The Anarchist Township

Fight the war, fuck the norm!

Month: April 2011

Blog Roll Call for the week of 4/11/11

Not many blogs this week, my main source of blogs, anarchoblogs, didn’t really have anything to post…

Free Association

Sheldon Richman has something for Randian IP advocates to think about.

The Emptiness

Mike’s got a recent post about tax day


Some interesting things that I’ve been looking at that I’d like to share. Hopefully this makes up for the lack of blog posts:

While I don’t always follow CATO I did find this talk very interesting. It’s a talk about the Hayekian ideas of imperfect knowledge and how they may apply to the critiques of classical liberalism by the Rawlsians, egalitarians, communitarian and more.

Speaking of communitarians, I was watching an interesting video yesterday and read a few interesting articles:

First the video here is about a political theorist named Robert Nisbit who probably isn’t well known in libertarian circles but is talked about quite a bit in this video.

Now I recommend the video because it brings up the interesting idea of a “communitarian libertarian” and while that may seem oxymoronic to some, I think this article does a good job of trying to synthesize the ideologies.

And finally Roderick Long has an excellent recent paper called How to Reach the Left which I highly recommend.

Closing statements

Again, apologies about the lack of material this week, I’ll be posting up a new essay next week however and I’ve got some projects in mind for future use so keep an eye out for those as well!

“The Ends Justify the Means” (Paper #7)

Glad I could finally post this, my next one will be on propaganda and its use in contemporary media, that should be out before the end of the month.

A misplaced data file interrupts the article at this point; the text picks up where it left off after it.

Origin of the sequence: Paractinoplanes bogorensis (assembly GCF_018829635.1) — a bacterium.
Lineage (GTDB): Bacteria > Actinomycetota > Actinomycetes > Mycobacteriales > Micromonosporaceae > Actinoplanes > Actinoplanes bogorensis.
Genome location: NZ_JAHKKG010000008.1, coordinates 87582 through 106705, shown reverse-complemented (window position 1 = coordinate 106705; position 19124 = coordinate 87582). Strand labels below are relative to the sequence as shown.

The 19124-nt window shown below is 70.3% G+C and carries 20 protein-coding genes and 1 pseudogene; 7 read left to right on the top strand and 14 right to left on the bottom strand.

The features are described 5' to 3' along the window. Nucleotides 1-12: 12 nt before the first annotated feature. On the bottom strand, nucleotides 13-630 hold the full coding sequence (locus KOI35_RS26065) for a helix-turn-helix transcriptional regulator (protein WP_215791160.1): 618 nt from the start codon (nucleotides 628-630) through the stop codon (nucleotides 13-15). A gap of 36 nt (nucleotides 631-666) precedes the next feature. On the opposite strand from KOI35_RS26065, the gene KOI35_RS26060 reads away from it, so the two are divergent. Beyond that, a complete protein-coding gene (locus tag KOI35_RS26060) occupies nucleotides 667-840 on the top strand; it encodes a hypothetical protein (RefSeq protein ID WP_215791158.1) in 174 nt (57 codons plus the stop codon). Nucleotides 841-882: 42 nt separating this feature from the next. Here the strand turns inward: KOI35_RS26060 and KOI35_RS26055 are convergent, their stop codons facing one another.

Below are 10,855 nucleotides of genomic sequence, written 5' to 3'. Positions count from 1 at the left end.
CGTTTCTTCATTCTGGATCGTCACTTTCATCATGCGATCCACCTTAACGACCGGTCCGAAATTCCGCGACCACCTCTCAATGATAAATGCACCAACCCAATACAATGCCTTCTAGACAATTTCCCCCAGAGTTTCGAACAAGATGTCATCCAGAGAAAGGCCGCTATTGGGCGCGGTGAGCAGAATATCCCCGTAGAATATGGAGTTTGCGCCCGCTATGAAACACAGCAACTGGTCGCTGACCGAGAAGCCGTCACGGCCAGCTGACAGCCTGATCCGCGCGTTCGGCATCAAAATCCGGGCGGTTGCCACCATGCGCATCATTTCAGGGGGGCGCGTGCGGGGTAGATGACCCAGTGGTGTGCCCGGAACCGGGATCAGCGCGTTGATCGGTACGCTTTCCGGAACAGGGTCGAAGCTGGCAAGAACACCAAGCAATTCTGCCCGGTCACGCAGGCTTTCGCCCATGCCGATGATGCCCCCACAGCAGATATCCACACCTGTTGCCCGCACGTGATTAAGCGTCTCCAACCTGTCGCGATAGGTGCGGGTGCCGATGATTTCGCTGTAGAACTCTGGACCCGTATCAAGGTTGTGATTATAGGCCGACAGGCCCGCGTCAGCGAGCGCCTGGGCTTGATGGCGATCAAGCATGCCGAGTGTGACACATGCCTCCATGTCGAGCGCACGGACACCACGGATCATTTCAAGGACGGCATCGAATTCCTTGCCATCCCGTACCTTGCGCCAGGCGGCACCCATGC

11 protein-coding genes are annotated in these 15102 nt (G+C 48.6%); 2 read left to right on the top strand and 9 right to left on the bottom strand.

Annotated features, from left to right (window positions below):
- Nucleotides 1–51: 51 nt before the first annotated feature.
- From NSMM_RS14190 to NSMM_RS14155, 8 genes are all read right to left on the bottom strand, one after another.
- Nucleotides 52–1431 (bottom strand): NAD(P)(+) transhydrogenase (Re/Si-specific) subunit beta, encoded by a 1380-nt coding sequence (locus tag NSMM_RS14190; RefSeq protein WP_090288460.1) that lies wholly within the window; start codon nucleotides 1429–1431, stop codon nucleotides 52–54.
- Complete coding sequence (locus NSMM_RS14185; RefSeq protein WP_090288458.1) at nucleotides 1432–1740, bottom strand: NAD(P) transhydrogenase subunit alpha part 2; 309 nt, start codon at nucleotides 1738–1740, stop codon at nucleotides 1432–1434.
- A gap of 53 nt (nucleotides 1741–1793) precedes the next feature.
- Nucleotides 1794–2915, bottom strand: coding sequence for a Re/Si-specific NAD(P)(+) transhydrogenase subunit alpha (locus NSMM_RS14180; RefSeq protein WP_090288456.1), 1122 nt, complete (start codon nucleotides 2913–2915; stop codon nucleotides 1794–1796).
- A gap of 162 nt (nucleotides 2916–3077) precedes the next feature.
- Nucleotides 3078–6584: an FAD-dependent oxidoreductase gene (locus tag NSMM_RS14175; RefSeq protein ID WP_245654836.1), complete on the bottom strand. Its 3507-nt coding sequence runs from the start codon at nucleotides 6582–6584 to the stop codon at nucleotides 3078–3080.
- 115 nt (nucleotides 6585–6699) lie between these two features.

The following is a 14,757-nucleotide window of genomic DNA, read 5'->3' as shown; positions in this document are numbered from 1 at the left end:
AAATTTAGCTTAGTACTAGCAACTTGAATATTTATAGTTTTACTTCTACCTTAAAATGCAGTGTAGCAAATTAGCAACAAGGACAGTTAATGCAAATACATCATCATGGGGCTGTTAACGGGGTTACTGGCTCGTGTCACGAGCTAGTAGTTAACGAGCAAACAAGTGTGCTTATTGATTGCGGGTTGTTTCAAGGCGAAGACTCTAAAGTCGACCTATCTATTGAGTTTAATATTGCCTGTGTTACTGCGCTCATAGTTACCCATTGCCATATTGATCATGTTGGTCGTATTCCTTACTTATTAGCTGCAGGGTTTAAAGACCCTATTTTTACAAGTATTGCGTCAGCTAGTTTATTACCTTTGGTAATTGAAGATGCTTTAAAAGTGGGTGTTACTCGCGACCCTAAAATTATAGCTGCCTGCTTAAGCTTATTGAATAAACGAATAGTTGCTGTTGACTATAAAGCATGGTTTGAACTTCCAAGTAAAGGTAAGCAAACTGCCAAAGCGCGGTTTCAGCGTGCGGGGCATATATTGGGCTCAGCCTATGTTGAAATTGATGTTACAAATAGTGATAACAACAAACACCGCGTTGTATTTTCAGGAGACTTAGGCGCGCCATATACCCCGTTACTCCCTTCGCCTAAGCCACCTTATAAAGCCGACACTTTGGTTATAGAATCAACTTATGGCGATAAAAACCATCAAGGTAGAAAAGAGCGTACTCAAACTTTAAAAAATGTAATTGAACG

Nick Ford
HIS 201
“The Ends Justify the Means”

The idea of morality is that it is a constant that continues throughout all of our actions; inconsistencies in our actions not only show problems with our thought pattern but our basic principles. Contrary to this idea is the dubious notion that somehow the “ends justify the means”, or, that as long as the ends are good the means will be as well despite them sometimes being morally questionable. People who agree with this premise might say that those who want the means and the ends to both be good are just “moral purists” and want to see a fantasy land. However this objection misses what happens when we actually object to this notion of “the ends justify the means”. Not only do we think the means can only match the ends but I believe as Gandhi said, “Pure goals can never justify impure or violent action…They say the means are after all just means. I would say means are after all everything. As the means, so the end….If we take care of the means we are bound of reach the end sooner or later.” And so when we say that the ends never justify the means we simply say that the means help allow the good ends take care of themselves. And conversely if you’re using bad means only negative ends will eventually follow.
To exemplify this principle let’s take the rampant imperialism that started spreading around in the United States at the same time that big industries were constantly being monopolized to put down labor’s power. Of course it’s no surprise that the state aided capitalist markets needed to expand in other foreign countries and used politicians as mouth pieces to justify the expansion based on asinine notions of “owning spheres of the world”. These “spheres of influence” somehow made the land of others belong more to the people who wanted them and were willing to use violence and thievery to get them then the people who actually lived there and labored on the land. One of the biggest examples of this imperialism was the taking of several islands near Japan that would serve as crucial parts to World War 2 and fighting the Japanese. Even some who would not accept that the action was not justifiable based on it being a good tactical move forgets that the event of Pearl Harbor was set into motion by events in trade that happened prior to the 1940s. These trade decisions (made by the US government) forced the western culture and goods on the Japanese and boiled up a resentment among the Japanese. Imperialism naturally needs more enemies to make itself thrive more and more and so war becomes (if it was not already) the health of the state and the expander of market places for exploiting capitalists.